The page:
Easter Eggs: Flora Inspired & Naturally Dyed
For ingredients to make beautifully colored Easter eggs, look no further than your fridge and pantry. Press on a few sprigs of fresh herbs and not only have you created works of art – you’ve also wisely avoided a rainbow of synthetic colors found in those 99 cent Easter egg coloring kits.
Throughout history, plant pigments have been used to dye textiles. The same onion skins and cabbage leaves used to naturally tint cloth may also be used to create exquisite earth-toned Easter eggs. Though coloring eggs in plant-based dye may take a little longer, the wait is worth it!
Here we share our favorite natural dyes and our method for achieving six lovely colors without boiling a single pot of dye.
Ground turmeric: Yellow
Yellow onion skins: Orange
Red cabbage: Blue
Instant coffee: Brown
Beet root: Plum
Hibiscus tea: Purplish-black
Make six dye baths by combining the ingredients for each color in separate tall 12-ounce jars or drinking glasses. Cover and steep for 6 hours. Strain cabbage, onion skin, and beet root dyes.
Yellow: 1 tablespoon ground turmeric + ¾ cup boiling water + 2 teaspoons vinegar
|Brown: 2 tablespoons instant coffee + ¾ cup boiling water + 2 teaspoons vinegar||
Purplish-black: 2 bags hibiscus tea + ¾ cup boiling water + 2 teaspoons vinegar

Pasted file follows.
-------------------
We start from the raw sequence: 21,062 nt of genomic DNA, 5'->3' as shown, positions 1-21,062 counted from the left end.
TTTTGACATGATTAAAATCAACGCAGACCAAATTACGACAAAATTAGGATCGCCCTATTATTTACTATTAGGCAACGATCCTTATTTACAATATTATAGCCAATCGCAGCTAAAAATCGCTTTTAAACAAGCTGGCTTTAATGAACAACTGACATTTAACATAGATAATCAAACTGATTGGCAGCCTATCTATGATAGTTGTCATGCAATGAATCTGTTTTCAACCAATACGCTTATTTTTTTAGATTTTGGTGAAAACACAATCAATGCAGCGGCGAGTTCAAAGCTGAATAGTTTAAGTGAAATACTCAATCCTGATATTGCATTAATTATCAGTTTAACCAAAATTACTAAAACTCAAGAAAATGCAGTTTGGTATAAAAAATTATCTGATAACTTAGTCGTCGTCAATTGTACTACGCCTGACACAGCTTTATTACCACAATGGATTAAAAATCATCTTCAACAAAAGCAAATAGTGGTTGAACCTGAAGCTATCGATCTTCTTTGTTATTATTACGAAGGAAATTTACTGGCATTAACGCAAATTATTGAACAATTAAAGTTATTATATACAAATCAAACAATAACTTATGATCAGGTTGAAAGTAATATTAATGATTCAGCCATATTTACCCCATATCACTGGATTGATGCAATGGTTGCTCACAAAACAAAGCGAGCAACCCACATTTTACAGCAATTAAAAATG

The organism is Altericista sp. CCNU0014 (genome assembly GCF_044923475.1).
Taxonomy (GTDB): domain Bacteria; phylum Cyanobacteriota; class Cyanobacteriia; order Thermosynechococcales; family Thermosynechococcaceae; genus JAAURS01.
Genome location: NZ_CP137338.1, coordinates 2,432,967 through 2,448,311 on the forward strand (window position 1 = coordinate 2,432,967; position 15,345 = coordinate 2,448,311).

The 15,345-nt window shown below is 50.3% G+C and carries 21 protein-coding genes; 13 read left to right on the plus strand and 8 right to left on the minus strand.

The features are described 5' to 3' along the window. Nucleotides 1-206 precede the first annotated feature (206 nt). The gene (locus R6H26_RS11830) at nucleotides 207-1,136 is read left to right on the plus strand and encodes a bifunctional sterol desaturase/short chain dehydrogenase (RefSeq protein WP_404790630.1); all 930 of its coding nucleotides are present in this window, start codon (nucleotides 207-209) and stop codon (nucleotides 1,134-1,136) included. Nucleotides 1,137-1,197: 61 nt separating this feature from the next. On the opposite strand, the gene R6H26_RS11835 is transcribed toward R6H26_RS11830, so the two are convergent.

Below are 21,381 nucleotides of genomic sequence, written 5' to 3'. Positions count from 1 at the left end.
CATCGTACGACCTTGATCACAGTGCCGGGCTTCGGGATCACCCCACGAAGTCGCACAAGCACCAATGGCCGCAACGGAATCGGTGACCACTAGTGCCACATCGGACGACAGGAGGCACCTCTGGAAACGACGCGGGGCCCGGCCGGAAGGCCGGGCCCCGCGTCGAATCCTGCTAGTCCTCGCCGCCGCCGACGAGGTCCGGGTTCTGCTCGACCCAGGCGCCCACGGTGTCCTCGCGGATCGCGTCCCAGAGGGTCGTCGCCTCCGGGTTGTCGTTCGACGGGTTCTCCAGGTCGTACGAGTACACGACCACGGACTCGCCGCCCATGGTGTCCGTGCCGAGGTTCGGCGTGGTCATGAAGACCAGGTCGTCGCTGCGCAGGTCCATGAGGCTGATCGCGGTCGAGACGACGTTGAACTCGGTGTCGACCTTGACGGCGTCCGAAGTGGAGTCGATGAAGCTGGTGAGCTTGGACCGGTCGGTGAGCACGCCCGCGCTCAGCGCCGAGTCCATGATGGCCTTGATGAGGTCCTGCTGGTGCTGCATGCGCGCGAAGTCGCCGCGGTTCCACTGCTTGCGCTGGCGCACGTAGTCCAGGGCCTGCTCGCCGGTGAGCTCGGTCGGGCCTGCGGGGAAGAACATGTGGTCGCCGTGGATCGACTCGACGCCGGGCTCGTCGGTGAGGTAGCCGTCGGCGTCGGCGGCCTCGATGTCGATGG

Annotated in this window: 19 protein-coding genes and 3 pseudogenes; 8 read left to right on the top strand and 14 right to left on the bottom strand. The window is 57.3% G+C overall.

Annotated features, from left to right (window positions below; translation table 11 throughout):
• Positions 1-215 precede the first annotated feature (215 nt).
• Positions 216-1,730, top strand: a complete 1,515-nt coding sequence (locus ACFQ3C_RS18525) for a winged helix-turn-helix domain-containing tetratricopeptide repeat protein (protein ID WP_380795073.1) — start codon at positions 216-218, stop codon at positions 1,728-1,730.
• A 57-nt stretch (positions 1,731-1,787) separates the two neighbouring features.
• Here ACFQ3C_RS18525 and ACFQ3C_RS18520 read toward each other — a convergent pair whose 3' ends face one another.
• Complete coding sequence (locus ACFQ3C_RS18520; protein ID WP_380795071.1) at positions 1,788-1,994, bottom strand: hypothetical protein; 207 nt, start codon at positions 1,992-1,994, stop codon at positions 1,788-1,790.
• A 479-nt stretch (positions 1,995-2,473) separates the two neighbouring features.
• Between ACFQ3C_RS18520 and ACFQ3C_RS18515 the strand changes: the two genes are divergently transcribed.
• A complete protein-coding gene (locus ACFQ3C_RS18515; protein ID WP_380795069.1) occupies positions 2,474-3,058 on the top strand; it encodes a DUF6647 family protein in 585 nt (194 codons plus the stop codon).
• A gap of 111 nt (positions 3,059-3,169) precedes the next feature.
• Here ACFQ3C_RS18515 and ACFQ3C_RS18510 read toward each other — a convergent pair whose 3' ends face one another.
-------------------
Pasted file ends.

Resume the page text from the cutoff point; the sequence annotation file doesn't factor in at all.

|Plum: Loosely pack jar with shredded or diced beet root, then add 2 teaspoons vinegar and fill the rest of the way with boiling water.||Blue: Loosely pack jar with shredded red cabbage, then add 2 teaspoons vinegar and fill the rest of the way with boiling water.||
Orange: Loosely pack jar with yellow onion skins, then add 2 teaspoons vinegar and fill the rest of the way with boiling water
For flora textured eggs, gather sprigs of fresh herbs such as cilantro, parsley, and thyme. Cut the legs of a pair of sheer hosiery into 5-inch pieces. Tie a knot at one end of each piece of hosiery. While pressing a sprig or two of herbs around a hard boiled egg, slip the egg into the piece of hosiery. Pull hosiery snug and tie a knot at the other end to secure.
Immerse 2 hard boiled eggs in each dye bath and refrigerate for 12-24 hours or until desired colors are achieved. Snip off hosiery, remove herbs, and return eggs to a carton to dry completely.
The Perfect Hard Boiled Egg
(Keep in mind that eggs that are too fresh are difficult to peel. For best results, use eggs that are a week or two old.)
Fill a large stockpot with cold water. Carefully place 12 eggs along the bottom of the pot in a single layer. Do not overcrowd. Ensure eggs are covered with at least 1 inch of water. Bring to a boil. When the eggs begin to tap dance on the bottom of the pot, cover the pot and cook for 30 more seconds. Turn off the heat and set a timer for 14 minutes. After 14 minutes, use a slotted spoon to transfer the eggs to a bowl of ice water. Refrigerate hard boiled eggs until ready to use.
Written by Alexa Croft
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